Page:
It can feel like were swimming in a sea of corruption. It's unclear who exactly is in charge and what role they play. The same influential people seem to reappear time after time in different professional guises, pressing their own agendas in one venue after another. According to award-winning public-policy scholar and anthropologist Janine Wedel, these are the powerful shadow elite, the main players in a vexing new system of power and influence.
In this groundbreaking book, Wedel charts how this shadow elite, loyal only to their own, challenge both government rules of accountability and business codes of competition to accomplish their own goals. From the Harvard economists who helped privatize post-Soviet Russia and the neoconservatives who have helped privatize American foreign policy (culminating with the debacle that is Iraq) to the many private players who daily make public decisions without public input, these manipulators both grace the front pages and operate behind the scenes. Wherever they maneuver, they flout once-sacrosanct boundaries between state and private.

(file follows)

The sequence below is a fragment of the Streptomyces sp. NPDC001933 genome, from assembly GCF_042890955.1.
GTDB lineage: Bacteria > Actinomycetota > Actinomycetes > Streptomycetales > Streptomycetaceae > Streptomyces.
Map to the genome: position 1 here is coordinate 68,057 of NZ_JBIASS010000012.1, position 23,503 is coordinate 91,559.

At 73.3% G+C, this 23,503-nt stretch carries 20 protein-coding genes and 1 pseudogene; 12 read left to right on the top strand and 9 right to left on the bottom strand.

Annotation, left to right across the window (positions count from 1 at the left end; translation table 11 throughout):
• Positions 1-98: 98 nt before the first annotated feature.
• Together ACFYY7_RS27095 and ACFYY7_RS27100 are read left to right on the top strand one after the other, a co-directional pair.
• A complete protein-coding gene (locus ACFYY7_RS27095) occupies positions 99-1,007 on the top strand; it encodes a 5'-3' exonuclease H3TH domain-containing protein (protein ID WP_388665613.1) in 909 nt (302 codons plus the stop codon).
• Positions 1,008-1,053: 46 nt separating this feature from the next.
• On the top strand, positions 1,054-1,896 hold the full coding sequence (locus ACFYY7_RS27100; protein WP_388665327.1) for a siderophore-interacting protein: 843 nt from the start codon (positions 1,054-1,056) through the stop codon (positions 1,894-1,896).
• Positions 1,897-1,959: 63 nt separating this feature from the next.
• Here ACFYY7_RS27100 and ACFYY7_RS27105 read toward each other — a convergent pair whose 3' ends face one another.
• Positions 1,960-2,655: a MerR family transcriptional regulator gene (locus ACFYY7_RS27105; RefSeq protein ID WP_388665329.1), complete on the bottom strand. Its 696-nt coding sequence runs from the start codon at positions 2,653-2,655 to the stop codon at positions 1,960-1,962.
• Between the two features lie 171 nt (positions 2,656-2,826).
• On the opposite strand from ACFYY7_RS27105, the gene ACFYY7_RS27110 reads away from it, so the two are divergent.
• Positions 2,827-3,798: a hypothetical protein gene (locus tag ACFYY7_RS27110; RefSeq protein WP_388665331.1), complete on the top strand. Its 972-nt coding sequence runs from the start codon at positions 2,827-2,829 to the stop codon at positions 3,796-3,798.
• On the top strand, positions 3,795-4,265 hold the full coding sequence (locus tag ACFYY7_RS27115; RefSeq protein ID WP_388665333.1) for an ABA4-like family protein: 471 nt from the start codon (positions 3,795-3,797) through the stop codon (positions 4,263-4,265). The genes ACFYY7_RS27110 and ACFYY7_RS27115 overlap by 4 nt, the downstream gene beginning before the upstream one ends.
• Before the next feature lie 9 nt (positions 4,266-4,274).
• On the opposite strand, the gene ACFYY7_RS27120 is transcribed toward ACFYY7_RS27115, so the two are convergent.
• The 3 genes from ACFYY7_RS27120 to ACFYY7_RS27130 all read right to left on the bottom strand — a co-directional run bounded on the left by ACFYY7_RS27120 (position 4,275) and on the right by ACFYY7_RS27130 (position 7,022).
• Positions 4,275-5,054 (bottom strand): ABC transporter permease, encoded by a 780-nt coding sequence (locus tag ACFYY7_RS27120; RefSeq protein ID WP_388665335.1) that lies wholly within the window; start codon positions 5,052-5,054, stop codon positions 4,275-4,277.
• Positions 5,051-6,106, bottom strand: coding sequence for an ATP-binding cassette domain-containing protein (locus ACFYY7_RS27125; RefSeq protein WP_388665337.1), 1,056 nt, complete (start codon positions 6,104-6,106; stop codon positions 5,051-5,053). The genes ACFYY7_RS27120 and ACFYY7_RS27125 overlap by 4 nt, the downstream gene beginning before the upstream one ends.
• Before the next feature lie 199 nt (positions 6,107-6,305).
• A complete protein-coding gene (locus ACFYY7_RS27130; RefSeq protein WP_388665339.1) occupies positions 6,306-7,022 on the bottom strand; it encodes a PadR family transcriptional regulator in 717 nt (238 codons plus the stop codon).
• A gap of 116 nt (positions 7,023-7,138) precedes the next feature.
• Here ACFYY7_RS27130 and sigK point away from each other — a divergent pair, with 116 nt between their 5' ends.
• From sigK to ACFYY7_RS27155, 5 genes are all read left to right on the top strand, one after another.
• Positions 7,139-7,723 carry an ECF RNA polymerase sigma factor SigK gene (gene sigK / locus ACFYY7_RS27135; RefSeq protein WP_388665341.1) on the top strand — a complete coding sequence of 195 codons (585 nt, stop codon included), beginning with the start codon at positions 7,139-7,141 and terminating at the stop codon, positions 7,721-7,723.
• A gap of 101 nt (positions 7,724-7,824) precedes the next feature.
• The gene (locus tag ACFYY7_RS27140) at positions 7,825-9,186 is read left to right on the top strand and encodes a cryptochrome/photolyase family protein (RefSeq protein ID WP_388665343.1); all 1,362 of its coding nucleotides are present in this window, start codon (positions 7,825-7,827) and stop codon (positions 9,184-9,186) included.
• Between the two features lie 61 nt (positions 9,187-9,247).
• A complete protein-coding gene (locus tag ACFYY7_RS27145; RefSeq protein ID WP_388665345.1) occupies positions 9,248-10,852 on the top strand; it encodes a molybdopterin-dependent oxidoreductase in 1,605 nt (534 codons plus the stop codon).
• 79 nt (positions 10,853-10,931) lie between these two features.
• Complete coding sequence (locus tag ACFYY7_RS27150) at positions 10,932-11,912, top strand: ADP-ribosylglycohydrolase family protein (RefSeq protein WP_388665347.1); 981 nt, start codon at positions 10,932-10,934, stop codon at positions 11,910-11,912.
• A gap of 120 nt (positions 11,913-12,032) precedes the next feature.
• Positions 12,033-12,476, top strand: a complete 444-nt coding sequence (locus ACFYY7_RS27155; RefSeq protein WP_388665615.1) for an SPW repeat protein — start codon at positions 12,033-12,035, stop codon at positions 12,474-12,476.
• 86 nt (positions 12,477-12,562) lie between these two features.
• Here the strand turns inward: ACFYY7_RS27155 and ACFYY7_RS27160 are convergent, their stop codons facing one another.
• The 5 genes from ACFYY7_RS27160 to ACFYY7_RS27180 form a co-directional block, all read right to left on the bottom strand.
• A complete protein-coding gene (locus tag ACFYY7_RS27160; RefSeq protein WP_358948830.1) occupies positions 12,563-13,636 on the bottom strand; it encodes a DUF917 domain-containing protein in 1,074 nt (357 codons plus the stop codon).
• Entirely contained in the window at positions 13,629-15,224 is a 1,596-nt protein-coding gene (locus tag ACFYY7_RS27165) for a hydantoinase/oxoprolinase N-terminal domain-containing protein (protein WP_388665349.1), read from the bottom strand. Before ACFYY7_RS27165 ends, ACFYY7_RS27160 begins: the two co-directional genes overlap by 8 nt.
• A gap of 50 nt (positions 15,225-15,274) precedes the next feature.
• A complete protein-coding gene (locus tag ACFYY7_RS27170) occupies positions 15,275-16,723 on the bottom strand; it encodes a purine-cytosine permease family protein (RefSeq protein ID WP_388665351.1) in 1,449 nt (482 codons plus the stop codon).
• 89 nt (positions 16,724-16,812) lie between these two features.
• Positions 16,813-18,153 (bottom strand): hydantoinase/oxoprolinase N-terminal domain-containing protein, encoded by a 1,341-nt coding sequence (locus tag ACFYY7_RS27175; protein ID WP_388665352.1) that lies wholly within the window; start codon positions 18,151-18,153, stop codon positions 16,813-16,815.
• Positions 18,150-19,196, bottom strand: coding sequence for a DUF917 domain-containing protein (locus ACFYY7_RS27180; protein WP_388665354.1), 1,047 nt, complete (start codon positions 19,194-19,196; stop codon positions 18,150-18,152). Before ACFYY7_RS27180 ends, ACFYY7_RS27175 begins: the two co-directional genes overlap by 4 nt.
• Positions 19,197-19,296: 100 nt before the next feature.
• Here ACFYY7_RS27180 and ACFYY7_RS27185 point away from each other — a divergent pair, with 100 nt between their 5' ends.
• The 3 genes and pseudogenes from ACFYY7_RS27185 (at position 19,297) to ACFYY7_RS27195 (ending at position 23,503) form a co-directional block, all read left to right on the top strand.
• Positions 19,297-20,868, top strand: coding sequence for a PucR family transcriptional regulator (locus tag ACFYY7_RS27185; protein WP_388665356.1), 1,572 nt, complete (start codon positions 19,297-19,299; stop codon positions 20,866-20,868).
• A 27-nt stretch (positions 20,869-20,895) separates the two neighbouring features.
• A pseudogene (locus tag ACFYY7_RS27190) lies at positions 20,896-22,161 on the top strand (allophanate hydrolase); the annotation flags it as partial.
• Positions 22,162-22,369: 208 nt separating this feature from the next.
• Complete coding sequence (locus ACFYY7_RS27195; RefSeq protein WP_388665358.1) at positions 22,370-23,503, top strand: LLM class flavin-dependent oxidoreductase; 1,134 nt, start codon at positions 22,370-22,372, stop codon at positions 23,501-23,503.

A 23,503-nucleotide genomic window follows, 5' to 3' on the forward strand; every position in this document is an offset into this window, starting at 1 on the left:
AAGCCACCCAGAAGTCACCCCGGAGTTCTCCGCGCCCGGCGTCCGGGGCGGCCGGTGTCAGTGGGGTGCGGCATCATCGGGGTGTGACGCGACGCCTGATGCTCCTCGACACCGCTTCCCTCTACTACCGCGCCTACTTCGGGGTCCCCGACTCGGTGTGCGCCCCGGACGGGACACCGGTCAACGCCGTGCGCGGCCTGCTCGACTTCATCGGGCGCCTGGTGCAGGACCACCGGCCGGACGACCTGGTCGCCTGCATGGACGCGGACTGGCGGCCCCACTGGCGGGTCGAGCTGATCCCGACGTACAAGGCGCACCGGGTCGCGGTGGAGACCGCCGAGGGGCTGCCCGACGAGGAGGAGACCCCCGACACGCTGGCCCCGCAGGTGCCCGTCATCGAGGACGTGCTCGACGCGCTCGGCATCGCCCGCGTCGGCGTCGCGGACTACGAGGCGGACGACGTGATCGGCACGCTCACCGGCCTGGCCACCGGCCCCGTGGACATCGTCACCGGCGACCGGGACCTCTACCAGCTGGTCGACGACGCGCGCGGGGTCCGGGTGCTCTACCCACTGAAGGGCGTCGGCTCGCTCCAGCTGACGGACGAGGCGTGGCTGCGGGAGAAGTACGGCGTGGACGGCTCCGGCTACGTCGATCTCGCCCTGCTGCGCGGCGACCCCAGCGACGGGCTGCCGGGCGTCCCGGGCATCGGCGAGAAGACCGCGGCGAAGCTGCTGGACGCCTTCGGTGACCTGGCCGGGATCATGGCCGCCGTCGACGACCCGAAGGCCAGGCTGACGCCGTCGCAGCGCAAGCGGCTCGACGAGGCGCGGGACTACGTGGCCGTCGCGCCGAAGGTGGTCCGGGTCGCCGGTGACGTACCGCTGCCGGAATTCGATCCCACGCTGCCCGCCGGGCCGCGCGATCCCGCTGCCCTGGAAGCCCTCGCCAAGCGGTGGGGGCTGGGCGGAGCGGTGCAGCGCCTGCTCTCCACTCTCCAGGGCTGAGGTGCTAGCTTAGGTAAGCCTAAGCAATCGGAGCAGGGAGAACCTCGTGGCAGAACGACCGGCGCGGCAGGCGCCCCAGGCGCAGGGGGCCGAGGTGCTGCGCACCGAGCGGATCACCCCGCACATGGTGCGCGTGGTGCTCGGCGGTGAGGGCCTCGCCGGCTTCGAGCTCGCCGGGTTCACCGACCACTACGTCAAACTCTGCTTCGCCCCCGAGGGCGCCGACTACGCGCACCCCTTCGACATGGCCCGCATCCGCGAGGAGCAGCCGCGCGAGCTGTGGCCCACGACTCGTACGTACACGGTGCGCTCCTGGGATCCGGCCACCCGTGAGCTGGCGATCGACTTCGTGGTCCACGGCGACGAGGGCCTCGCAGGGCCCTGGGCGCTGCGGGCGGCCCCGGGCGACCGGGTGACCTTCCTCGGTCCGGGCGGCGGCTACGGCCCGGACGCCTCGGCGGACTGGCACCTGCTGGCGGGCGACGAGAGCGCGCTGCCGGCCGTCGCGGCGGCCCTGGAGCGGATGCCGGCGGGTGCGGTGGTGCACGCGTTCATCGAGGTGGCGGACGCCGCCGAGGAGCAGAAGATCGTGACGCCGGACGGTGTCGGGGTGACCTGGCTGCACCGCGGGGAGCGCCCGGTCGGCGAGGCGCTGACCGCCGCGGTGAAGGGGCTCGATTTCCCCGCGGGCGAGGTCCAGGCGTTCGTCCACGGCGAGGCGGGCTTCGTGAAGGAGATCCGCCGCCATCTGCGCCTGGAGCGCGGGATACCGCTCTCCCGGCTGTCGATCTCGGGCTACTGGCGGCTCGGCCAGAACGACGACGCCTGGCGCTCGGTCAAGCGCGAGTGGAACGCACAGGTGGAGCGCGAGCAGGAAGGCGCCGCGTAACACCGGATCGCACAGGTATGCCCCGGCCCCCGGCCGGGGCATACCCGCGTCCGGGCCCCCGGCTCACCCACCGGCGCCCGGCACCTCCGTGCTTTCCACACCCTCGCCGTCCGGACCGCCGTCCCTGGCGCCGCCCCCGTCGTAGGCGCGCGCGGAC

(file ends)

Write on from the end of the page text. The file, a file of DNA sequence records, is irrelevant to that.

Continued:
Profoundly original, Shadow Elite gives us the tools we need to recognize these powerful yet elusive players and comprehend the new system. Nothing less than our ability for self-government and our freedom are at stake.
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Watergate in 2010
- Craig Bell
The author has discovered for herself that the world is full of corrupt politicians, bureaucrats and businessmen. Apparently she believed this warranted another book on this topic. Here Wedel provides us with several tepid examples (many of them lifted from previously published articles on this subject) of mercenary officials who enriched themselves through their connections to powerful elites. This work is dreadfully wearisome and dull. If a prospective reader wishes to kill some more brain cells, then I advocate reading this book. Or, still more preferable; imbibe a litre of excellent Scotch whiskey.
She could have submitted this material as a trade paper to her peers in the academe, where it would have been safely shelved far away from the guileless crowd.
Her performance was what one would expect from a lecturer in Sociology; monotonous and soporific.
Dear fellow readers: please, please, stay away from this one.
- G. Wilm